“We didn’t put people in different silos, but we made sure they worked together from Day One,” Othmar said. “The scientists need to understand the complexity of software development, and the software developers need to understand what the scientists are looking for in terms of how they want to use the software. Getting them to collaborate has been a major part of our success.”
Having scientists and software engineers work hand in hand has also helped Genedata evolve over the past 21 years, as Othmar described the company’s well-rounded approach to adaptation and shifts in technology needs.
“Initially, we saw it as purely a software problem,” he said. “Nowadays, we see it as a computational problem, which includes hardware, software, and taking care of logistics, processes, and infrastructure, as well as a corporate culture issue.”
Driving much of the change in Genedata’s offerings is, simply, the growing amount of data that needs to be stored, processed, and analyzed.
“In the past, data volumes have increased by orders of magnitude more than I anticipated, and it seems it will continue in the future,” Othmar said. “The data challenges have become tremendously larger than I anticipated 20 years ago.”
But the data challenge is also an opportunity for Genedata, especially as customers increasingly store information in the cloud. In addition to just delivering software, Genedata also provides IT-related operational services, such as monitoring software performance and assisting with maintenance and updates.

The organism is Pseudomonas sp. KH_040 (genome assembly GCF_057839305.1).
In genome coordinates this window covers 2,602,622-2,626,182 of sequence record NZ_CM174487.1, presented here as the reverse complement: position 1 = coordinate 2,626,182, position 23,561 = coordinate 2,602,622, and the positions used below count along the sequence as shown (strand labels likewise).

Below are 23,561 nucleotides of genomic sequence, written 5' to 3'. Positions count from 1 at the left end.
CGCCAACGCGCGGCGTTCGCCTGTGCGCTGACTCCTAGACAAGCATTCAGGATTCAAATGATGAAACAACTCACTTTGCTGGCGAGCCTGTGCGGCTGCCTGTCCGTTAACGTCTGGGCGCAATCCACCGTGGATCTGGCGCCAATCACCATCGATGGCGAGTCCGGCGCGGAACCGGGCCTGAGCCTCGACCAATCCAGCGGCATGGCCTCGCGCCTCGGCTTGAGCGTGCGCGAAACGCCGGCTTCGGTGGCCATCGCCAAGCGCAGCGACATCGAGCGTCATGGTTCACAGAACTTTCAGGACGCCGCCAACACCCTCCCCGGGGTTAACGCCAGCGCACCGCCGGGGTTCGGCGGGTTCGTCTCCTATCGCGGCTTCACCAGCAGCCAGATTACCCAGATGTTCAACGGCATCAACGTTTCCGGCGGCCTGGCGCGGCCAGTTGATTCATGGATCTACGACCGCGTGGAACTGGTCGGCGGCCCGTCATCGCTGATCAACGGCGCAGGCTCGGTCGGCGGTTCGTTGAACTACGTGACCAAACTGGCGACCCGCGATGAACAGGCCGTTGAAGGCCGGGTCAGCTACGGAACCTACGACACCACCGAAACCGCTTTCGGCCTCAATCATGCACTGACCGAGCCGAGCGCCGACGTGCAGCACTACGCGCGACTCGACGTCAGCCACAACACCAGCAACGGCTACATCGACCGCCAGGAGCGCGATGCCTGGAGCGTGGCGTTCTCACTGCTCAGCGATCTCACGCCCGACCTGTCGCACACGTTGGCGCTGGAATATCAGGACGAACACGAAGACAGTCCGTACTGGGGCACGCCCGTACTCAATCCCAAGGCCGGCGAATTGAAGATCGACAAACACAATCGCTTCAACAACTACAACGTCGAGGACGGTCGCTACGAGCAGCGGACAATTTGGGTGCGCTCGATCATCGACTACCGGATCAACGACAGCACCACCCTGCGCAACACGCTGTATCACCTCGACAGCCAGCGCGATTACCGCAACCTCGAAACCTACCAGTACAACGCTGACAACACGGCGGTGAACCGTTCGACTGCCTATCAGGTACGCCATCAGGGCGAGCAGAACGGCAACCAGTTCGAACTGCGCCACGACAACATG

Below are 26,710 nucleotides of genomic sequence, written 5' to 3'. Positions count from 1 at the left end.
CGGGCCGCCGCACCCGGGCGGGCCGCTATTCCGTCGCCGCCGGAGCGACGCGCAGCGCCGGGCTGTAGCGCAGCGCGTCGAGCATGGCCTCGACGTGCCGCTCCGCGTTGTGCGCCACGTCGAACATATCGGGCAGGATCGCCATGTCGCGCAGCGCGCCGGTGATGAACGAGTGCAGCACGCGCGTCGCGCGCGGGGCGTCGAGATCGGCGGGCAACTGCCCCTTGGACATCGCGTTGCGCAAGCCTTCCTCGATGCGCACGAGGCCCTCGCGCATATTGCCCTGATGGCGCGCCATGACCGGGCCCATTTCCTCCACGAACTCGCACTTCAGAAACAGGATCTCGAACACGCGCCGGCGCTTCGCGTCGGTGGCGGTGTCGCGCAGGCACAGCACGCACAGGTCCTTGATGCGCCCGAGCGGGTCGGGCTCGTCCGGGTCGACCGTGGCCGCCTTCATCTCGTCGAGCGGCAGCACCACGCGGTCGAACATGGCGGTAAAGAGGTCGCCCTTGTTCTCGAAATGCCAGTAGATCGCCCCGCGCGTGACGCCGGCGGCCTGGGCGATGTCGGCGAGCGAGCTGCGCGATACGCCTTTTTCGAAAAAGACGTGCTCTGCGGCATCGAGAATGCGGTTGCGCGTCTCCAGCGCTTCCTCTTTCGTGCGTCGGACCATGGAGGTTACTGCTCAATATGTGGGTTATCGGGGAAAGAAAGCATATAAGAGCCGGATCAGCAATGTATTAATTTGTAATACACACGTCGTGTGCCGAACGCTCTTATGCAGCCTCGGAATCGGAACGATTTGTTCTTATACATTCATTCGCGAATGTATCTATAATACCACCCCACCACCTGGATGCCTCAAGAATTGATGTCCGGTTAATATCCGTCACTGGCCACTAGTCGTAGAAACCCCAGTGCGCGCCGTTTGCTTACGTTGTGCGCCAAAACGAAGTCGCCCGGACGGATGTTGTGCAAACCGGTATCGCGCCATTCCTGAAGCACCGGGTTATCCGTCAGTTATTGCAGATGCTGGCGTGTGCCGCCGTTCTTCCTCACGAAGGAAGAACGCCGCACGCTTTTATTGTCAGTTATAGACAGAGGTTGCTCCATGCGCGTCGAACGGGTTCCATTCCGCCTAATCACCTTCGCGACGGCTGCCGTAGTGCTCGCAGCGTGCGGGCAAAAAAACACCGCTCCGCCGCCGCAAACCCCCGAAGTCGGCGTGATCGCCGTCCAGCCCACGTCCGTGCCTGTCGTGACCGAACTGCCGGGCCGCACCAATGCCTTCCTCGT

“We can go straight to Amazon or Azure or Google and basically operate the software there,” Othmar said. “In the old days, we had to enter into the datacenters of pharmaceutical organizations, which was much more difficult because of security issues. The cloud makes it easier to provide these operational IT services.”
According to Othmar, artificial intelligence will be a major driver for Genedata innovation during the next several years. The company, which has several artificial intelligence-related projects in the pipeline, already uses deep learning to help scientists reduce the time needed to categorize cell samples.
“We looked at a workflow that is extremely manual, that takes several people three or four months at a time,” Othmar said. “With our software, the task now takes just a couple of minutes.”
Similarly, Genedata works to speed up the identification of viral contaminants in biopharmaceutical samples important for manufacturing. Biosafety assessments generate massive amounts of genomic data that can be time-consuming to analyze. Early detection of contamination allows organizations to solve the problem before they have to shut down entire plants, Othmar said, which could cost hundreds of millions of dollars and sometimes means the companies cannot generate a drug for a year or longer.
Genedata software supports many different instruments and technologies, all of which generate highly complex and valuable data. Another example where Genedata is currently active is the characterization of proteins — creating a fingerprint of a protein’s specific properties.
“Proteins, also known as biologics, are the next-generation drugs, and we have a very strong position already today to help biopharmaceutical companies to decide on the quality of these molecule very early on in discovery, all the way to manufacturing,” Othmar said.